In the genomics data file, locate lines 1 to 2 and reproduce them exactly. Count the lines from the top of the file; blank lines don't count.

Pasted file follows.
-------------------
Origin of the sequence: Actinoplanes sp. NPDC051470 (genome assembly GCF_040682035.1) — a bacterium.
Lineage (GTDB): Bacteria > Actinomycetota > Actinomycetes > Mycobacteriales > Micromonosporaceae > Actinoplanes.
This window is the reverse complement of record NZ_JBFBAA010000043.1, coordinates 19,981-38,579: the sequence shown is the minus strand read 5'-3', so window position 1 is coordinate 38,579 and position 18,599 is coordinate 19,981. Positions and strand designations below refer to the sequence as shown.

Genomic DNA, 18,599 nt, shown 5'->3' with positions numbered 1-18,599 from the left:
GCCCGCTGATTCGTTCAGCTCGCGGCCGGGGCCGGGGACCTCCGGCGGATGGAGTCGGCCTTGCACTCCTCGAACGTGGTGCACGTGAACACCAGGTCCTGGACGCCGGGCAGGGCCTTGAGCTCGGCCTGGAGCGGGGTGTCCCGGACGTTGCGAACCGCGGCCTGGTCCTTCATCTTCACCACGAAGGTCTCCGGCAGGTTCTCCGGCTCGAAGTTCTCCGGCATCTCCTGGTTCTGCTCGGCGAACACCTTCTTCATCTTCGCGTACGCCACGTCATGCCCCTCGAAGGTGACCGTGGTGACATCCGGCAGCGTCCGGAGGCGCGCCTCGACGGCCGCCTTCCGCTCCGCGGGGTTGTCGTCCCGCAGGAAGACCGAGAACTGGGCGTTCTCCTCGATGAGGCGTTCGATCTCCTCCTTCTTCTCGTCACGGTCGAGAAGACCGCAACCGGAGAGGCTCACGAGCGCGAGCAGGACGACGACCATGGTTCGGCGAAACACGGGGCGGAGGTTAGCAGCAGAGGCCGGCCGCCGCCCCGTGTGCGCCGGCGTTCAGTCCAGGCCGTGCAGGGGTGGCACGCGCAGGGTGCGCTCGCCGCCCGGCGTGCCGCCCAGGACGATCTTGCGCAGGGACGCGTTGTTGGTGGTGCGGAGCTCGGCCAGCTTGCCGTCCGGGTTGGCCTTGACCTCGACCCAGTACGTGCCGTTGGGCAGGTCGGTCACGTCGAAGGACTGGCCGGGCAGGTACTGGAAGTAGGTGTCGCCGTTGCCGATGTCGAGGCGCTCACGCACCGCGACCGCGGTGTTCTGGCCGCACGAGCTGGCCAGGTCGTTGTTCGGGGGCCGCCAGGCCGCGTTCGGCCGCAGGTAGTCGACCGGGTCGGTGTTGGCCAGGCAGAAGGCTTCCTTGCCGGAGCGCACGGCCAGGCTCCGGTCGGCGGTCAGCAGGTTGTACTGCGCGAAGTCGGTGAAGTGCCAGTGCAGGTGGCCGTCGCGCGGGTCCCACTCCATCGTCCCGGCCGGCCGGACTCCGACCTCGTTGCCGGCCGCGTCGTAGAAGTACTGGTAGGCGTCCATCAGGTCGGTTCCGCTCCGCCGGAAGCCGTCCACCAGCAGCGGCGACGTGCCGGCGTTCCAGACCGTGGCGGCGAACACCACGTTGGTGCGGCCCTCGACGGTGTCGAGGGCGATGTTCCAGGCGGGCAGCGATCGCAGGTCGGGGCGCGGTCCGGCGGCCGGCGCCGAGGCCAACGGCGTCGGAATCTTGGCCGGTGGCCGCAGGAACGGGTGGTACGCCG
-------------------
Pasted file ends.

Origin of the sequence: Actinoplanes sp. NPDC051470 (genome assembly GCF_040682035.1) — a bacterium.
Lineage (GTDB): Bacteria > Actinomycetota > Actinomycetes > Mycobacteriales > Micromonosporaceae > Actinoplanes.